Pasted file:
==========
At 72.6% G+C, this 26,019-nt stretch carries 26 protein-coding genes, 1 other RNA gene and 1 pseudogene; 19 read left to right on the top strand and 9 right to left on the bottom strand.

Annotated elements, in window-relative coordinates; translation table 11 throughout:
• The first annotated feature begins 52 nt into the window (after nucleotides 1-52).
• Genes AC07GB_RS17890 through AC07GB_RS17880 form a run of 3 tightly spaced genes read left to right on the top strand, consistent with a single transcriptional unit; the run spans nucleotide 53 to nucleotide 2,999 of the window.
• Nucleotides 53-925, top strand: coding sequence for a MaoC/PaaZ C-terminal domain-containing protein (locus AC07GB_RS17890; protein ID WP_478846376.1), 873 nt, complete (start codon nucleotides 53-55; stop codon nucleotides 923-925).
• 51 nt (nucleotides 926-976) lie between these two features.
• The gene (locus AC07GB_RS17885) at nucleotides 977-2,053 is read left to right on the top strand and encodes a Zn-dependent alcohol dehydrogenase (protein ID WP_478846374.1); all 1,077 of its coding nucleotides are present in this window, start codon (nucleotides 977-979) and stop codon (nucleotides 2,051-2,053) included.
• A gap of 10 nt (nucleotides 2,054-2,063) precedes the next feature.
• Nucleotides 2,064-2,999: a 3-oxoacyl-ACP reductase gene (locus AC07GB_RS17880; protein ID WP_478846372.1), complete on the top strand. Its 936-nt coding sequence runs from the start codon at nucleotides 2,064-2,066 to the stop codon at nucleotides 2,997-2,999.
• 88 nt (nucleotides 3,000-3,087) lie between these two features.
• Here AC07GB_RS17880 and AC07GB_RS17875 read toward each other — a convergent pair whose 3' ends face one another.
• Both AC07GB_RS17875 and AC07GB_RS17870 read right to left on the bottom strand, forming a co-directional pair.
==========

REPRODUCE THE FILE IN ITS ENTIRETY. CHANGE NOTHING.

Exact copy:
At 72.6% G+C, this 26,019-nt stretch carries 26 protein-coding genes, 1 other RNA gene and 1 pseudogene; 19 read left to right on the top strand and 9 right to left on the bottom strand.

Annotated elements, in window-relative coordinates; translation table 11 throughout:
• The first annotated feature begins 52 nt into the window (after nucleotides 1-52).
• Genes AC07GB_RS17890 through AC07GB_RS17880 form a run of 3 tightly spaced genes read left to right on the top strand, consistent with a single transcriptional unit; the run spans nucleotide 53 to nucleotide 2,999 of the window.
• Nucleotides 53-925, top strand: coding sequence for a MaoC/PaaZ C-terminal domain-containing protein (locus AC07GB_RS17890; protein ID WP_478846376.1), 873 nt, complete (start codon nucleotides 53-55; stop codon nucleotides 923-925).
• 51 nt (nucleotides 926-976) lie between these two features.
• The gene (locus AC07GB_RS17885) at nucleotides 977-2,053 is read left to right on the top strand and encodes a Zn-dependent alcohol dehydrogenase (protein ID WP_478846374.1); all 1,077 of its coding nucleotides are present in this window, start codon (nucleotides 977-979) and stop codon (nucleotides 2,051-2,053) included.
• A gap of 10 nt (nucleotides 2,054-2,063) precedes the next feature.
• Nucleotides 2,064-2,999: a 3-oxoacyl-ACP reductase gene (locus AC07GB_RS17880; protein ID WP_478846372.1), complete on the top strand. Its 936-nt coding sequence runs from the start codon at nucleotides 2,064-2,066 to the stop codon at nucleotides 2,997-2,999.
• 88 nt (nucleotides 3,000-3,087) lie between these two features.
• Here AC07GB_RS17880 and AC07GB_RS17875 read toward each other — a convergent pair whose 3' ends face one another.
• Both AC07GB_RS17875 and AC07GB_RS17870 read right to left on the bottom strand, forming a co-directional pair.